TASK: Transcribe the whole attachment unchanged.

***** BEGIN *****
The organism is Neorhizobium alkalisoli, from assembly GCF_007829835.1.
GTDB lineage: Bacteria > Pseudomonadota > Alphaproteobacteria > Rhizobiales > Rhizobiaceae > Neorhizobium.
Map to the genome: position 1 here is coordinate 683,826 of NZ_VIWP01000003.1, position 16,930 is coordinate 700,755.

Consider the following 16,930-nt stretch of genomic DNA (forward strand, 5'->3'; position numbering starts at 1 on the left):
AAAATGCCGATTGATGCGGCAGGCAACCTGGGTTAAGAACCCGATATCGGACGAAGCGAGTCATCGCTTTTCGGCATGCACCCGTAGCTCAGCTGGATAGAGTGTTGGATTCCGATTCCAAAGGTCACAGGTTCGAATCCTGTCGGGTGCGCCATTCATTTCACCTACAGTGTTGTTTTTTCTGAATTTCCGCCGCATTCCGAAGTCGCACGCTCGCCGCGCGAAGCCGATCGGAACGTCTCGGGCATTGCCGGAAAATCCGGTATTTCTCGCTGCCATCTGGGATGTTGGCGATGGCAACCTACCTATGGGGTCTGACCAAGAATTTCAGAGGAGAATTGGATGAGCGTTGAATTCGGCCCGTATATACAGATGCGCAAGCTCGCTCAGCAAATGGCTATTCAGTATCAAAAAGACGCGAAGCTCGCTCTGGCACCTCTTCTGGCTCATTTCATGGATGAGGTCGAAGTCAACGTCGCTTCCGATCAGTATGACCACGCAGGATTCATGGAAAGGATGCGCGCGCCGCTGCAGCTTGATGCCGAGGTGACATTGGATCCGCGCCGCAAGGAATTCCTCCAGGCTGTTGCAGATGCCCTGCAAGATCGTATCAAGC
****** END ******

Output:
The organism is Neorhizobium alkalisoli, from assembly GCF_007829835.1.
GTDB lineage: Bacteria > Pseudomonadota > Alphaproteobacteria > Rhizobiales > Rhizobiaceae > Neorhizobium.
Map to the genome: position 1 here is coordinate 683,826 of NZ_VIWP01000003.1, position 16,930 is coordinate 700,755.

Consider the following 16,930-nt stretch of genomic DNA (forward strand, 5'->3'; position numbering starts at 1 on the left):
AAAATGCCGATTGATGCGGCAGGCAACCTGGGTTAAGAACCCGATATCGGACGAAGCGAGTCATCGCTTTTCGGCATGCACCCGTAGCTCAGCTGGATAGAGTGTTGGATTCCGATTCCAAAGGTCACAGGTTCGAATCCTGTCGGGTGCGCCATTCATTTCACCTACAGTGTTGTTTTTTCTGAATTTCCGCCGCATTCCGAAGTCGCACGCTCGCCGCGCGAAGCCGATCGGAACGTCTCGGGCATTGCCGGAAAATCCGGTATTTCTCGCTGCCATCTGGGATGTTGGCGATGGCAACCTACCTATGGGGTCTGACCAAGAATTTCAGAGGAGAATTGGATGAGCGTTGAATTCGGCCCGTATATACAGATGCGCAAGCTCGCTCAGCAAATGGCTATTCAGTATCAAAAAGACGCGAAGCTCGCTCTGGCACCTCTTCTGGCTCATTTCATGGATGAGGTCGAAGTCAACGTCGCTTCCGATCAGTATGACCACGCAGGATTCATGGAAAGGATGCGCGCGCCGCTGCAGCTTGATGCCGAGGTGACATTGGATCCGCGCCGCAAGGAATTCCTCCAGGCTGTTGCAGATGCCCTGCAAGATCGTATCAAGC